2018 has been a stabilising year for end-user devices. Headlines about declining PC sales and booming smart device shipment numbers were not as frequent. Why? Because end-users are more certain about what they want (a device that makes them more productive) and device vendors are better at delivering on those expectations.
Consider touch screens. A decade ago such a thing was seen as exotic and something most people don’t want. Today you get touch screens on many laptops and they are indispensable. I’ve gone through that myself: I never saw the appeal, until I got a notebook with a touchscreen. Now I go around the office, coaching people on how to use touch interfaces most effectively. Touch allows for fast “corridor meetings” quick collaboration and easy reviews of documents. Even projectors in boardrooms are being replaced by large touch displays.
Tactile is the leading emerging user interface, which I believe is one of the trends we’ll see in 2019: more stylus combinations and affordable touch screens.
BYOD is also changing. In 2018 cloud and user devices started converging in a serious way. It has become a lot easier to separate personal and business data, as well as securing end-point devices. The revolution is not over – good data and security behaviour requires proactive companies with good policies and processes to back both. But as far as the tools are concerned, we’re spoilt for choice. 2019 will make that trend commonplace.
But it will above all be the year of software, aka applications. This is where the action will be in 2019.
What is the point of an end-user device such as a laptop or smartphone? It’s to run software. The better and smoother the software runs, the happier users are. Like the issues with internet browsers on smaller screens a few years ago, the software needs to look the same no matter the device. The presiding paradigm for devices was to throw more power at applications, and more recently we’ve been creative in how we interact with applications, namely touch and gesture. But what about improving the application experience itself? How do you know your people like the applications and actually use them properly?
Here’s an example: a large company decides to change its messenger/VoIP service. The decision was based on the cost of license fees – success is measured by how fast the project is rolled out. Yet what actually happens is that people don’t like the new application. They don’t use it often and start relying on workarounds. Soon enough the collaboration culture is being eroded. In the end, the change was actually a failure, but because it was measured in terms of ROI or project performance the company saw it as a success. The most important metric of all was never available: business value.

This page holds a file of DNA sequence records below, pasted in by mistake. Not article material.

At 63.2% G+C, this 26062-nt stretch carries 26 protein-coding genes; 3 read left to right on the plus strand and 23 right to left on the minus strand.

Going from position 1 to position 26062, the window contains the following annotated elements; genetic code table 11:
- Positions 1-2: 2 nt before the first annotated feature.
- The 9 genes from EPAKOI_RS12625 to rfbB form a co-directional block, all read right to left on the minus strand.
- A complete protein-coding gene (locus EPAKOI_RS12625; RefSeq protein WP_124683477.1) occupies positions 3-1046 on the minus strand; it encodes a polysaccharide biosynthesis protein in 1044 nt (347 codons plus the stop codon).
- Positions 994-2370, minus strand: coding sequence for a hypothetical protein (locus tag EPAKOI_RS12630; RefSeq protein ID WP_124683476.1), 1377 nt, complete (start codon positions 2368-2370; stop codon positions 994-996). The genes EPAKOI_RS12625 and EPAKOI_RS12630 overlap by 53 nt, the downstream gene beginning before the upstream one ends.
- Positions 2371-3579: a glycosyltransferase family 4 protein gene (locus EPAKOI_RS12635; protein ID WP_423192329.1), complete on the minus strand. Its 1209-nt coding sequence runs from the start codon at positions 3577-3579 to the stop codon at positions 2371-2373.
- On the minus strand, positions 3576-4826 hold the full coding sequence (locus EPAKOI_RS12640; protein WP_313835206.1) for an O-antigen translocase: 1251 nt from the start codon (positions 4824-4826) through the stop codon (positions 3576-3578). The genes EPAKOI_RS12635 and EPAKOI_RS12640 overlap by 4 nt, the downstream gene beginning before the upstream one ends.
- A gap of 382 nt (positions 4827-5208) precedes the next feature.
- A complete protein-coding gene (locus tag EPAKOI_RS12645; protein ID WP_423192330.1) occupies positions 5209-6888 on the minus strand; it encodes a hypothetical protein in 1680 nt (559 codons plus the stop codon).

Until fairly recently people were essentially forced to adopt new applications and the focus laid on adding more power or device support. But cloud services and shadow IT expose a lot of dissatisfaction with this process. In 2019 we’ll see much more focus on the end-user experience from an application perspective, including metrics on how applications are adopted.
VMWare’s Workforce One is an example of this: it lets administrators see if the software is being used and by who. Unimaginative companies will punish employees for not toeing the line. Progressive companies will use such information to select the right software for their people. That is important because today it’s the users – not the businesses – who dictate technology expectations.
This even reaches into personal devices. Dell Cinema, our software-based enhancements for media and gaming experiences, is proving to be popular. Even a small matter such as how streaming media behaves is a big deal – and that’s more about software than hardware.
In 2019 the differentiator won’t be faster hardware or higher-res screens. Those will remain attractive, but it’s the software that will count most. Software has been the priority for users for a while, but now we have the tools and platforms to really take that up a few notches.